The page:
schwaiger recipe

Cut around the fruit from top to bottom, going in until you touch the stone. When you have done this all round, grip the fruit between the palms and give a gentle but firm twist. The halves will separate and the stone is easily removed. With a drizzle of lime or lemon juice and a sprinkling of salt (preferably Maldon flakes) the avocados are ready to eat. This is the avocado at its simplest but many other recipes can follow from that basic preparation.

My favourite way of eating avocados these days is to scoop out the ripe flesh, add salt and pepper to taste, spray on lots of Italian balsamic vinegar, mash it smooth and use it as a spread on any kind of crisp support. With a glass of sherry or a good Spanish white wine such as verdejo or albariño, it makes a perfect preprandial nibble.

Having prepared some avocados as described above, you can then have a go at stuffing them. Most cooks do seafood stuffings, usually crab, lobster, gambas or langostinos. But upmarket shellfish increases the cost and you can get most acceptable results with mussels or clams — and even one of the better cans of Spanish tuna.

To make the stuffing, scoop out the avocado flesh with a small silver spoon (although a stainless steel one is perfectly okay) stir in some lime or lemon juice and add the chopped seafood of your choice.

Vinaigrettes can be used instead of the usual citric juices but they must never be aggressive ones. And it makes a nice change to use the juice of a tartish orange, mandarin or grapefruit. Rick Stein, who does marvellous things with fish, serves poached skate with mayonnaise that contains the chopped flesh of an avocado.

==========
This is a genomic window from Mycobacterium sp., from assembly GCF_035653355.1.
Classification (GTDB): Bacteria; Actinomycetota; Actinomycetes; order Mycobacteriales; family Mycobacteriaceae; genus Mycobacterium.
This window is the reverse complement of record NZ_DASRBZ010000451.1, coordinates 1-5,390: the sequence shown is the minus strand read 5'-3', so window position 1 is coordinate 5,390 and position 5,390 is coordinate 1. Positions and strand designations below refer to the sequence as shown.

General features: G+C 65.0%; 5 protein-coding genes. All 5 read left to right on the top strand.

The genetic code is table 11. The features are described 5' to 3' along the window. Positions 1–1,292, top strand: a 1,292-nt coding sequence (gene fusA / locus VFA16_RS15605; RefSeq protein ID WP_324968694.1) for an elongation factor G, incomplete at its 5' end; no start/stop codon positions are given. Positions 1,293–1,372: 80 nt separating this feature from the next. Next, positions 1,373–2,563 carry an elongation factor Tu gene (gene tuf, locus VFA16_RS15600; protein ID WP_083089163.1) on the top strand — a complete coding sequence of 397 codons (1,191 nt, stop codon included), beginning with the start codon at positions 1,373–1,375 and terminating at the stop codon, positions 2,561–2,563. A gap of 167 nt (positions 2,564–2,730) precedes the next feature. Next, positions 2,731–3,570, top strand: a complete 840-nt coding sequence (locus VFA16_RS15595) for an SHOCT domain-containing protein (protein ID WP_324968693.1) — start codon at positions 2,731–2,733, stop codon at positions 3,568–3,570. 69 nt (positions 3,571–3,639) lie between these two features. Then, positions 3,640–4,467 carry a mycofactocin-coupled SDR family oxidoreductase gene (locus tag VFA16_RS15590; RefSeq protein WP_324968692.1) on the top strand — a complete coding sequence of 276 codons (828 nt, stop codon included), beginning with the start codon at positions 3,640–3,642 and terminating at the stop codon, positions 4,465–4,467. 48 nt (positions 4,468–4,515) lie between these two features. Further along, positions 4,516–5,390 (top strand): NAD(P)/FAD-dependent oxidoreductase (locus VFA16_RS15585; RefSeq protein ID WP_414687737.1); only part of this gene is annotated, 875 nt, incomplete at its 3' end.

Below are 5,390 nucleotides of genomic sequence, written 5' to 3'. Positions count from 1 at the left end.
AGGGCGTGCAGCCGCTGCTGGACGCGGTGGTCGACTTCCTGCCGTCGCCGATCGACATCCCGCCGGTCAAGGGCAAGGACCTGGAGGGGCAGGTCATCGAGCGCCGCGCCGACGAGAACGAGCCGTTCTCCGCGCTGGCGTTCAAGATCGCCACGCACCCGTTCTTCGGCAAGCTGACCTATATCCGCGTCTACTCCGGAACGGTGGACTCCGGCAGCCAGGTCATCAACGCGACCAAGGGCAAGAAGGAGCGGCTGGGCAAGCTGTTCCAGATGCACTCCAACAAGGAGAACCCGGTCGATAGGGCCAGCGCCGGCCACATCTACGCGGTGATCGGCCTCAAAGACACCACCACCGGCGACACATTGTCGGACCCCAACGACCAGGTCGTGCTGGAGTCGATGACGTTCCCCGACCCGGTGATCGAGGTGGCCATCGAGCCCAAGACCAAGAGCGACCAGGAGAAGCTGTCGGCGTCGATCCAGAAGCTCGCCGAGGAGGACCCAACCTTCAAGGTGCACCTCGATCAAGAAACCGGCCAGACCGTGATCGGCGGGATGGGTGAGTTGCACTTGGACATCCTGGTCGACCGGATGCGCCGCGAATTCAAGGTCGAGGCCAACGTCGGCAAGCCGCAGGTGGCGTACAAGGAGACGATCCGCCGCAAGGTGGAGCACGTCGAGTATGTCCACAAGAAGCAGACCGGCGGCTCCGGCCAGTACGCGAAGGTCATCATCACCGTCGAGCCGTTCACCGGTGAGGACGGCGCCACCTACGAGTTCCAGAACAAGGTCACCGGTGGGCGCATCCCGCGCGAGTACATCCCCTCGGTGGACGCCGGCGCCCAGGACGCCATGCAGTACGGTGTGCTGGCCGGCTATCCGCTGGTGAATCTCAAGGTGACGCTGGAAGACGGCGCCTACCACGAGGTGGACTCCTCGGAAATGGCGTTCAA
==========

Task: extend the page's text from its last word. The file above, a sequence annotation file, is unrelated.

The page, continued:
In Huelva, which is sherry country, they make a hot avocado soup into which is stirred a glass of fino to give it an extra kick. Put the flesh of three avocados into a blender with 300 mls of cream and blitz until smooth. Add rich chicken stock to get the desired consistency and blitz again.

Avocado salad with Potatoes

Transfer the mixture to a saucepan and put on a moderate heat until it is just about to come to the boil. Take off the heat and add lemon juice, fino sherry, salt and pepper to taste. Just before serving, drizzle a thread of cream over the surface of each plate or bowl.
Although used mainly as a vegetable, the avocado is the fruit of a tree belonging to the laurel family. It is native to Central and South America and was cultivated by the ancient Aztecs and later by the Incas.

After Columbus’s discovery of the New World, avocados were being grown in Andalusia early in the 16th century. Botanists in Seville were always the first to grow exotic plants that arrived from the Americas and from there they were usually sent to what is now the Costa del Sol and then to the Canary Islands. Most of Spain’s avocado production is now centred in Andalusia and the Canaries. The biggest plantations are in Almeria.

Avocados are rich in vitamins A, B and E as well as potassium and folic acid. They have some vitamin C and less water than any other fruit: only 70 per cent. But you should be careful with them if you are counting the calories: there are 200 in 100 grs. The avocado’s fat is not found in any other fruit and has certain similarities to the fats in milk.